Corns - A corn is a raised hyperkeratosis (increased amount of top layer skin) with a central core. Its etiology is friction of the toe against the shoe or against another toe, which tends to occur when the patient chooses shoes that are too tight. The person with corns on the upper part of the deformed toes is known to have the condition, hammertoe. When corns are located between the toes, they are usually softer in texture. Those located on all other areas of the toes are harder to the touch when palpated. Regardless of location, as the person walks, pressure against the corn causes it to press against the skin and nerve endings, resulting in pain.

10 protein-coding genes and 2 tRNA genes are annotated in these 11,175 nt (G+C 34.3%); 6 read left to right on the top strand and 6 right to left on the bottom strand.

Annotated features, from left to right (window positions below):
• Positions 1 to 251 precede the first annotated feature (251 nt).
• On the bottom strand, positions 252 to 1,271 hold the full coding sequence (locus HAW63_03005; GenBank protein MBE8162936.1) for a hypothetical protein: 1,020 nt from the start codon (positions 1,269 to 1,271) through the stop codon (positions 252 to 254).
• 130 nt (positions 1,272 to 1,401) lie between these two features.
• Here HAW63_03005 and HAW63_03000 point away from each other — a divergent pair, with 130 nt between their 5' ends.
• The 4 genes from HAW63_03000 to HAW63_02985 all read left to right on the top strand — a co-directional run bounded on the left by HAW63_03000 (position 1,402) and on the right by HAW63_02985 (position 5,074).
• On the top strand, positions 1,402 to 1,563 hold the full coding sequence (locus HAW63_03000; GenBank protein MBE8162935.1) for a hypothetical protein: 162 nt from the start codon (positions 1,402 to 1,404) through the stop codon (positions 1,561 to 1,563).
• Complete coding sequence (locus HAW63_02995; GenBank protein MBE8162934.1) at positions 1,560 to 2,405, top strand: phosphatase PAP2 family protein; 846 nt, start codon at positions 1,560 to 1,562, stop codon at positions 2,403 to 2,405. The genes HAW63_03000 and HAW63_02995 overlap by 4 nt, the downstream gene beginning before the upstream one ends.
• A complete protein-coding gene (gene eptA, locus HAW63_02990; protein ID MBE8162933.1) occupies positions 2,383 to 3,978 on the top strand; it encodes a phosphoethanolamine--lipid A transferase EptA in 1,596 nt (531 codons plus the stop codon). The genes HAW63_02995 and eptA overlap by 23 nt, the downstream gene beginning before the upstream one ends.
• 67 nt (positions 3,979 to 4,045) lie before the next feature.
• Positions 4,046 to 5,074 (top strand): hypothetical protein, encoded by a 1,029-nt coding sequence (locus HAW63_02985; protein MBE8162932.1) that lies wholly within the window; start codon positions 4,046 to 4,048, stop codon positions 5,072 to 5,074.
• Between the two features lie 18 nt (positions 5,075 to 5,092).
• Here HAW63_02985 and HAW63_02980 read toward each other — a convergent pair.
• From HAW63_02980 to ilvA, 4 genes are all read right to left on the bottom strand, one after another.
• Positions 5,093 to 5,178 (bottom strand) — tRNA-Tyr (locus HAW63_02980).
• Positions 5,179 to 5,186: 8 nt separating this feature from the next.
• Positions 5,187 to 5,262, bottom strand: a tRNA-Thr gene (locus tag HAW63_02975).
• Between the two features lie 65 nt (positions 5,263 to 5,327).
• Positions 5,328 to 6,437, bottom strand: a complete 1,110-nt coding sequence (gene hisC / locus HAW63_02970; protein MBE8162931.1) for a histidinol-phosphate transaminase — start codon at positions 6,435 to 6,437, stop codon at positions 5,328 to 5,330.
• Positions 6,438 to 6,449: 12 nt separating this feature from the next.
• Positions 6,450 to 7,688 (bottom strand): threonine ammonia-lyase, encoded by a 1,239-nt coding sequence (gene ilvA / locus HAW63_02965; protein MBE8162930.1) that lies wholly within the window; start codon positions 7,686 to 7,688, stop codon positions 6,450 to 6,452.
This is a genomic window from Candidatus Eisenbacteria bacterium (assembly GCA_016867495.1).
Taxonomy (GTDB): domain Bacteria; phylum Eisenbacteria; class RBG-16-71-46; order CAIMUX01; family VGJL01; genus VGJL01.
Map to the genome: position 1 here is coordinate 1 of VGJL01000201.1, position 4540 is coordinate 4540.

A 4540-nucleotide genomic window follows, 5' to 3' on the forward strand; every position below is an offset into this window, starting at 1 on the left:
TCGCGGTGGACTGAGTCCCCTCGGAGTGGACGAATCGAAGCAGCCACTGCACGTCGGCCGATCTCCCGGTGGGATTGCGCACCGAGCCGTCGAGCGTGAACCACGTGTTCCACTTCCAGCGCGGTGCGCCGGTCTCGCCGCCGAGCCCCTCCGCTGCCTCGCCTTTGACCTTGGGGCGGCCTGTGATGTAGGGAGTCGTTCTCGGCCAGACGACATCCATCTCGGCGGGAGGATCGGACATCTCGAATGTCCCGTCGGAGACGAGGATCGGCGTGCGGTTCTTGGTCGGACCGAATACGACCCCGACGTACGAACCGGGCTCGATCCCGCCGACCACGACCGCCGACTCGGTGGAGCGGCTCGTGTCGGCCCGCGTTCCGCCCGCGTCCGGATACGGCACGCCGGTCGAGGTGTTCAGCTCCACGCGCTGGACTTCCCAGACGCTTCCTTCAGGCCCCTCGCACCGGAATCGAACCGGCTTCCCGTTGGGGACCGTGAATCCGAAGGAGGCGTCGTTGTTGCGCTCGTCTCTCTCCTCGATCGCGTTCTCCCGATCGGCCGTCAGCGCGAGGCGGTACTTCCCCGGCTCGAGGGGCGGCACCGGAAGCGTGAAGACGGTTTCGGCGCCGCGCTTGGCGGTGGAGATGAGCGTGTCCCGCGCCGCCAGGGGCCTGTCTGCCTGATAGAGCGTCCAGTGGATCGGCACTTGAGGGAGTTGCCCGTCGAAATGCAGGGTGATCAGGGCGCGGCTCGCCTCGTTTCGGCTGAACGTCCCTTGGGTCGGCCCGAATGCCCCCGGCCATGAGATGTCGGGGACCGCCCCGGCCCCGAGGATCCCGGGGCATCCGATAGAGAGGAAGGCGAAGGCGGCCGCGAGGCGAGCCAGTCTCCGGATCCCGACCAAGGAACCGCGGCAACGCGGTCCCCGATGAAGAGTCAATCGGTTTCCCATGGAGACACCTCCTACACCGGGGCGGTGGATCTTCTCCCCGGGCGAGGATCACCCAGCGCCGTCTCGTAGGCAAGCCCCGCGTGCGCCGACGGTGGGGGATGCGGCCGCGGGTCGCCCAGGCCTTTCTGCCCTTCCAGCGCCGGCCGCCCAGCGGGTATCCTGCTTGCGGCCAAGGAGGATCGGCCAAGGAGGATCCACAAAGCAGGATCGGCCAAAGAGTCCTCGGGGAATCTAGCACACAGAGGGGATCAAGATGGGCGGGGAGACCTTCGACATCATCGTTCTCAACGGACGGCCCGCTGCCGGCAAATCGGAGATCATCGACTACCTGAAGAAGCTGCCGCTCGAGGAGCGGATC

The corn serves no useful function, and can be effectively removed without problems. However, the patient should avoid drastic methods of removal such as the dangerous razor-bladed implements popularly sold as "corn planes." In addition, such devices as pumice stone and corn files should generally be avoided. The safest and most effective nonprescription intervention is the use of salicylic acid in the form of plasters, disks, or suspensions. Before use of salicylic acid, the patient should soak the corn for five minutes in simply saline water. This increases the ability of salicylic acid to macerate the skin, allowing it to slowly erode the corn. These applications should be continued as directed depending on the product but usually it takes up to about two weeks before removal. Padding and protective cushioning may also be used to relieve discomfort.